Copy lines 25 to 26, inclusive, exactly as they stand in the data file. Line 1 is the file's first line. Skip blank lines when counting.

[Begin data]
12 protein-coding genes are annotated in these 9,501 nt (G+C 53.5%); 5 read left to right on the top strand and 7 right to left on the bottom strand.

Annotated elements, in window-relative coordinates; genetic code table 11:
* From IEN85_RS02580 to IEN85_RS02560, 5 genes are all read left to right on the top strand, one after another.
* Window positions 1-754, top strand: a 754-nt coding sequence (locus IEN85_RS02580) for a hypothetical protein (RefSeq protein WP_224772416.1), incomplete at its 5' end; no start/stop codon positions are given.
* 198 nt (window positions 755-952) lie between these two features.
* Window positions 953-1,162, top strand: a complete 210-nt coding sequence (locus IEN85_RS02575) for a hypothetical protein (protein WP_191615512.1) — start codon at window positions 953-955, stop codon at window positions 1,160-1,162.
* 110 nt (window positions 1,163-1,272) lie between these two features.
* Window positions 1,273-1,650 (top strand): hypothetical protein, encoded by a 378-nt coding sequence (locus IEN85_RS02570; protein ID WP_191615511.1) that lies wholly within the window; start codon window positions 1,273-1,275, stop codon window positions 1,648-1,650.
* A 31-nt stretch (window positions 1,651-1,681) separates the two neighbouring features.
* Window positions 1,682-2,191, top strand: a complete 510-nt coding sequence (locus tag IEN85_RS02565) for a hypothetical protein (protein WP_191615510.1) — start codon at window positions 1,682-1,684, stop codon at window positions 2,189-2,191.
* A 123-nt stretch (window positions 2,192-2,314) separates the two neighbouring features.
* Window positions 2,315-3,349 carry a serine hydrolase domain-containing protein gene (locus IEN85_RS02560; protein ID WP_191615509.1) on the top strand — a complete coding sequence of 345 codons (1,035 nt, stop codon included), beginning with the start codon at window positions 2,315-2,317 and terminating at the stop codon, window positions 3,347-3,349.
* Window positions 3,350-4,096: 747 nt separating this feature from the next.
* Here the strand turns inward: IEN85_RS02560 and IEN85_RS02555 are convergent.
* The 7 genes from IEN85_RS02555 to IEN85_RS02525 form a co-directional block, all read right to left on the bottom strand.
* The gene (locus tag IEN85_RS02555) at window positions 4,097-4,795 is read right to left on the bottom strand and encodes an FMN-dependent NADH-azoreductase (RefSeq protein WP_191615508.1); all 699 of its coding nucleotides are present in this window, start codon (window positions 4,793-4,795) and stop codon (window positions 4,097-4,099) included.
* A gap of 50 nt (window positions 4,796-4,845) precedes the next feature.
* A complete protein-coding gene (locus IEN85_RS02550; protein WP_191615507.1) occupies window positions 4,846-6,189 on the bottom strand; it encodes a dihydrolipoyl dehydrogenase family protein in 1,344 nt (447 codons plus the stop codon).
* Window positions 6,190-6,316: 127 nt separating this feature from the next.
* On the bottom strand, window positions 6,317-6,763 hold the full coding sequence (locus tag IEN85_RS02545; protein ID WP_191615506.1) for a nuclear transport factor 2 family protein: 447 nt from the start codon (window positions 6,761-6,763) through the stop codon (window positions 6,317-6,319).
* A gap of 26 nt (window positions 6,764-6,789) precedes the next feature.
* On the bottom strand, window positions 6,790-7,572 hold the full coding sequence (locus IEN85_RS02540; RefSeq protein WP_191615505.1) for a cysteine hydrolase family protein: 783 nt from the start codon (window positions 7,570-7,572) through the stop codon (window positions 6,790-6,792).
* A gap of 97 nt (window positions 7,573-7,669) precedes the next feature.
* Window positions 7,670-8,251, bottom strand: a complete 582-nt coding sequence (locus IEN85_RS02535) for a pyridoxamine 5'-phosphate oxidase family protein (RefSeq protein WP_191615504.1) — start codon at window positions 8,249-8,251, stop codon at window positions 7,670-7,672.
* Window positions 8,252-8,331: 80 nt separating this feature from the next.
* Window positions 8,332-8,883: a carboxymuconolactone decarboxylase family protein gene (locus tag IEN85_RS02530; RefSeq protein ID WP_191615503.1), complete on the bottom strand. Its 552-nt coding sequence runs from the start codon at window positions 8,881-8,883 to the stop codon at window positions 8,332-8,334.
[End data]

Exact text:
* Window positions 8,252-8,331: 80 nt separating this feature from the next.
* Window positions 8,332-8,883: a carboxymuconolactone decarboxylase family protein gene (locus tag IEN85_RS02530; RefSeq protein ID WP_191615503.1), complete on the bottom strand. Its 552-nt coding sequence runs from the start codon at window positions 8,881-8,883 to the stop codon at window positions 8,332-8,334.